We’d managed to arrange an early morning visit back to the Flaming Cliffs to watch the sunrise, so at about 30-minutes before sun up, we had a knock on our door from Bagi, our driver. It was only 5:30, but we were in a daze and it took a little while to get up and into the car.
We were a little late to catch the actual sunrise (which was hidden behind some clouds on the horizon anyway), but the golden horizontally cast light lit up the cliffs perfectly, really showing the beauty and rewarding us for the early start. Bagi’s reward was our eternal thanks, plus the look of happiness on our faces.
I thought that we were going to have an early breakfast and then make our way to Khongoryn Els. But, we were told to sit put and ‘rest’ for another hour or so before breakfast. I thought this meant that we were going to be fed a gourmet treat, but instead we were greeted with some bread and some margarine (and hot water and tea bags). Luckily I had some Vegemite on hand to liven up the bread (and to educate our Mongolian friends).
It was just after 9AM when we finally rolled out of the Gobi Oasis (2) camp. We made a quick stop in a blip on the map of a town, stocking up on water (we were going to a desert for two days) and some instant noodles. The next three hours of driving was pretty un-remarkable – endless dry steppe/desert. I was once again glad I decided against driving myself, as there really was no indication about where to go, it was just a series of tyre marks on the ground. The occasional (dry) creek crossing provided enough excitement to rouse us for a couple of minutes. It’s not to say that it isn’t beautiful, because it really was, but after several hours of the same, the beauty tarnishes a little.
We eventually stopped following the tyre tracks and started driving up a creek bed towards a canyon – further reminding me why it was worth hiring a driver. The view in here was spectacular, dark jagged hills on either side of this narrow valley. We followed the creek bed to the other side, passing a few nomadic herders who had camps set up on the rocky sides of the canyon. It still amazes me where people can (and do) live. It felt like a scene from Star Wars, and this wasn’t the first occasion.
Exiting from the other side of the canyon we scored our first glimpse of the sand dunes. They were impressively long. The haze that hung over the area wasn’t expected, but I guess its just dust from this massive amount of sand.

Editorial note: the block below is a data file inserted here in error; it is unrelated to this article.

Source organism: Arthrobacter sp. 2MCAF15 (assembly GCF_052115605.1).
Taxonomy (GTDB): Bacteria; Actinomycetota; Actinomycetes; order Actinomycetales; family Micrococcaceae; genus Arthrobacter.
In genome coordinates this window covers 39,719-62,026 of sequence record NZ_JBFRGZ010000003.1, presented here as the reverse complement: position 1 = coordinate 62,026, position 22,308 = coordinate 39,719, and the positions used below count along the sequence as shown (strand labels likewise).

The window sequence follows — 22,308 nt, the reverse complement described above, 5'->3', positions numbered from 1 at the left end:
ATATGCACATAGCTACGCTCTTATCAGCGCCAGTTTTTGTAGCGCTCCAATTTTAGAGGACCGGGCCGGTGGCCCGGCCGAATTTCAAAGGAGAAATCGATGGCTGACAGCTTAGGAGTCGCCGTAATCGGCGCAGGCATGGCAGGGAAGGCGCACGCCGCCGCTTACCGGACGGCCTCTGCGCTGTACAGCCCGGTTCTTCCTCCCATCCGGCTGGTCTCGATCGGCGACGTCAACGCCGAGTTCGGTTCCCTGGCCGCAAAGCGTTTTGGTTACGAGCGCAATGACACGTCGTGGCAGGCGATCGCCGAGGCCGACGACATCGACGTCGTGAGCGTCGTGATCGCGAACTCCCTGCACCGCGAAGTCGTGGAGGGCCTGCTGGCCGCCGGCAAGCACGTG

We passed several tourist camps as we drove closer to the dunes. It was impossible to judge distance, from afar some of the camps looked like they were at the base of the dunes, but we passed them and the dunes still looked just as far away. They kept getting taller and taller as we got closer and closer. We finally stopped at a smaller herder’s camp right at the foothills of the dunes.
The dunes were amazing, seemingly starting out of nowhere like a great sandy wall. Behind the dunes was an equally beautiful black jagged mountain range, offering a perfect accompaniment to the light and smooth dunes.
There were a few ger, as well as a couple of ramshackle buildings. We were shown to a nice ger that we were going to be occupying for the next two nights, then shuffled inside a small living room beside a kitchen in one of those neglected buildings.
We were offered some goat’s milk tea and some of those Mongolian biscuits we’d had with that herder family yesterday morning. The biscuits today were much nicer, coming close to a churro in flavour and texture. We waited here for a while, finishing a couple of bowls of tea (and many, many biscuits) while our lunch was prepared. It was similar to what we had last night, but this time with fresh mutton, instead of dried. It was tasty, but I was starting to understand why people say that after a week or two eating traditional Mongolian food in the countryside you get sick of the smell of mutton – we weren’t there just yet.
We could hear the baby camels that were outside calling to their mothers (who were off feeding). It was the first time I’d seen a baby camel, and they were as awkward and cute as any other baby I’d seen.